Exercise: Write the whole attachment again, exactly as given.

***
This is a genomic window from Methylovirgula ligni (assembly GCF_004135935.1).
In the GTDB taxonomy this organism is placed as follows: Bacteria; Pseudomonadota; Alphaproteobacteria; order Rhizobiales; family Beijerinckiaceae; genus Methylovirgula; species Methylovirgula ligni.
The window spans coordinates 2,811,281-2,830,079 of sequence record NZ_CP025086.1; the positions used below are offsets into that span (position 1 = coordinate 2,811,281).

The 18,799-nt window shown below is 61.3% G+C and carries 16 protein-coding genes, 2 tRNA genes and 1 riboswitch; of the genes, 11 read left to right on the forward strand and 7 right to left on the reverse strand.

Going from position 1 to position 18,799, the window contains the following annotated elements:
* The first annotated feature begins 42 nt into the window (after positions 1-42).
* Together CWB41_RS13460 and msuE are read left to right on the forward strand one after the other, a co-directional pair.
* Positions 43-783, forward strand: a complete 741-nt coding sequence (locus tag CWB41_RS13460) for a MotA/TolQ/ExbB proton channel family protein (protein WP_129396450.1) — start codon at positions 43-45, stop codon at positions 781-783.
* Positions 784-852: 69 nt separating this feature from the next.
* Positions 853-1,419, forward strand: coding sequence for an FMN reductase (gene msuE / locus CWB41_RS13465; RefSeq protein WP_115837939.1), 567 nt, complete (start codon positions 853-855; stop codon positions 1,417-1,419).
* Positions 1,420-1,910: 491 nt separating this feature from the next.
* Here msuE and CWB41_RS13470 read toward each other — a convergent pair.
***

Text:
This is a genomic window from Methylovirgula ligni (assembly GCF_004135935.1).
In the GTDB taxonomy this organism is placed as follows: Bacteria; Pseudomonadota; Alphaproteobacteria; order Rhizobiales; family Beijerinckiaceae; genus Methylovirgula; species Methylovirgula ligni.
The window spans coordinates 2,811,281-2,830,079 of sequence record NZ_CP025086.1; the positions used below are offsets into that span (position 1 = coordinate 2,811,281).

The 18,799-nt window shown below is 61.3% G+C and carries 16 protein-coding genes, 2 tRNA genes and 1 riboswitch; of the genes, 11 read left to right on the forward strand and 7 right to left on the reverse strand.

Going from position 1 to position 18,799, the window contains the following annotated elements:
* The first annotated feature begins 42 nt into the window (after positions 1-42).
* Together CWB41_RS13460 and msuE are read left to right on the forward strand one after the other, a co-directional pair.
* Positions 43-783, forward strand: a complete 741-nt coding sequence (locus tag CWB41_RS13460) for a MotA/TolQ/ExbB proton channel family protein (protein WP_129396450.1) — start codon at positions 43-45, stop codon at positions 781-783.
* Positions 784-852: 69 nt separating this feature from the next.
* Positions 853-1,419, forward strand: coding sequence for an FMN reductase (gene msuE / locus CWB41_RS13465; RefSeq protein WP_115837939.1), 567 nt, complete (start codon positions 853-855; stop codon positions 1,417-1,419).
* Positions 1,420-1,910: 491 nt separating this feature from the next.
* Here msuE and CWB41_RS13470 read toward each other — a convergent pair.